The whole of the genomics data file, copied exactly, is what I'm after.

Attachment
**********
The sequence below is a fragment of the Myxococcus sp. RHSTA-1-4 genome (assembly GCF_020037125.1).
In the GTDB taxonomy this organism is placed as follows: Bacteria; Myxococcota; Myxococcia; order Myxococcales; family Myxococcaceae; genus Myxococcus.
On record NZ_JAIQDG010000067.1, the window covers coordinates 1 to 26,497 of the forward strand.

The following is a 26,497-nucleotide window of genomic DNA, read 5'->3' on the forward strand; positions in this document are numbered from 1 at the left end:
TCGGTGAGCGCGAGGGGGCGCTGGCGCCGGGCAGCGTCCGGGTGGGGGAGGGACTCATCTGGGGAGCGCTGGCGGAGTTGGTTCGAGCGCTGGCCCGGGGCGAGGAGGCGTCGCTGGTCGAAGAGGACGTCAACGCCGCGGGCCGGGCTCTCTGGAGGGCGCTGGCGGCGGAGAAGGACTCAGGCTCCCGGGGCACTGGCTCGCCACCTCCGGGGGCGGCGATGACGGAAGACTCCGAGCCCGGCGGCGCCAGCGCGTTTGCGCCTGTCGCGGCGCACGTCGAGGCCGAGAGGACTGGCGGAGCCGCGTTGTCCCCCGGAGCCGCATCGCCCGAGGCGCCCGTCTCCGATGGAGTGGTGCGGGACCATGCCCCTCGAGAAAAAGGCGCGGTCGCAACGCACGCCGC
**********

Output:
The sequence below is a fragment of the Myxococcus sp. RHSTA-1-4 genome (assembly GCF_020037125.1).
In the GTDB taxonomy this organism is placed as follows: Bacteria; Myxococcota; Myxococcia; order Myxococcales; family Myxococcaceae; genus Myxococcus.
On record NZ_JAIQDG010000067.1, the window covers coordinates 1 to 26,497 of the forward strand.

The following is a 26,497-nucleotide window of genomic DNA, read 5'->3' on the forward strand; positions in this document are numbered from 1 at the left end:
TCGGTGAGCGCGAGGGGGCGCTGGCGCCGGGCAGCGTCCGGGTGGGGGAGGGACTCATCTGGGGAGCGCTGGCGGAGTTGGTTCGAGCGCTGGCCCGGGGCGAGGAGGCGTCGCTGGTCGAAGAGGACGTCAACGCCGCGGGCCGGGCTCTCTGGAGGGCGCTGGCGGCGGAGAAGGACTCAGGCTCCCGGGGCACTGGCTCGCCACCTCCGGGGGCGGCGATGACGGAAGACTCCGAGCCCGGCGGCGCCAGCGCGTTTGCGCCTGTCGCGGCGCACGTCGAGGCCGAGAGGACTGGCGGAGCCGCGTTGTCCCCCGGAGCCGCATCGCCCGAGGCGCCCGTCTCCGATGGAGTGGTGCGGGACCATGCCCCTCGAGAAAAAGGCGCGGTCGCAACGCACGCCGC